It is often said that one theory can be driven out only by another; the neoclassicals have a complete theory (though I maintain it is nothing but a circular argument) and we need a better theory to supplant them. I do not agree. I think any other ‘complete theory’ would be only another box of tricks. What we need is a different habit of mind — to eschew fudging, to respect facts and to admit ignorance of what we do not know.

KHN sent queries about reinfection surveillance to all 50 states and the District of Columbia. Of 24 responses, fewer than half provided details about suspected or confirmed reinfection cases. Where officials said they’re actively monitoring for reinfection, they have found far more potential cases than previously anticipated.

There were thousands of Tweets which said exactly what I was going to say. I thought of ‘liking’ them, to show solidarity, but in the end, I thought ‘he’s just a prat who likes the attention, and my kids need a hug’, so I put my phone down

Covid-19’s fierce winter resurgence in California is notable not only for the explosion in overall cases and deaths in the state’s sprawling urban centers. This latest surge spilled across a far greater geographic footprint, scarring remote corners of the state that went largely unscathed for much of 2020.

Friday Links

Interestingly, hundreds of plant species in sand dunes have evolved sticky surfaces, suggesting utility in that habitat. Windblown sand coats these sticky surfaces – a phenomenon known as psammophory, which means “sand-carrying” in Greek. While a sandy coating may limit light from reaching plant surfaces, it also likely protects plants from abrasion and reflects light, reducing leaf temperature. It also defends plants from hungry predators.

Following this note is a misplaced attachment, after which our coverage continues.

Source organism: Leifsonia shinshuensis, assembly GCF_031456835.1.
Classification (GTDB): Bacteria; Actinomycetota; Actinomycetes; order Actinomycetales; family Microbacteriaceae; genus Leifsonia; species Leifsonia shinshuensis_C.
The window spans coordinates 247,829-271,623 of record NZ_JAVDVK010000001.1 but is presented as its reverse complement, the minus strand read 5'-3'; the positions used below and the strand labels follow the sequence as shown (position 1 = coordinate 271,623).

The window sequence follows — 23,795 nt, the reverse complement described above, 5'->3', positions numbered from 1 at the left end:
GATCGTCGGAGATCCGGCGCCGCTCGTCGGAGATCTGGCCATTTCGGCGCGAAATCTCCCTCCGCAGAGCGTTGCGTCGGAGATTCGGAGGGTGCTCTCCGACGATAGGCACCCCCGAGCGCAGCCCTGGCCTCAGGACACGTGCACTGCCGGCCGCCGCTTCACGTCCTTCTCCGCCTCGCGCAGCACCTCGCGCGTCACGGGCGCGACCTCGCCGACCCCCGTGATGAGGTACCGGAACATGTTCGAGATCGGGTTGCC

Why isn’t it considered bad behavior to sit in front of a wall of screens filled with flashing numbers making bets on those numbers? Would it attract the cultural scolds if the people making those bets were drinking tall boys in brown bags, rather than sipping bespoke lattes?

Read the latest reports concerning Covid-19 and academia and it has become clear that the inequalities and representation of women have worsened. Women are submitting fewer preprints, dropping enrolments in university programmes, missing from pandemic-related scientific committees, and experiencing pressure during lockdown periods to take on traditional caregiving and domestic responsibilities. These are not simply temporary setbacks, but a call to reflect on longstanding social schemas. What this suggest is, that it is time for research that considers a wider array of variables.

“The joy of games like Hitman for me is that they’re presented with an incredibly straight face, but allow you to do incredibly silly things,” he told Polygon over email. “I’ve previously killed 553 people using only a fish in the game, so it just seemed like a natural progression for the freezer challenge.”

A website that claims to sell ad space for Covid-19 vaccinations has triggered both laughter and existential dread, with many expressing despair over the possibility that the absurd gimmick could actually be real.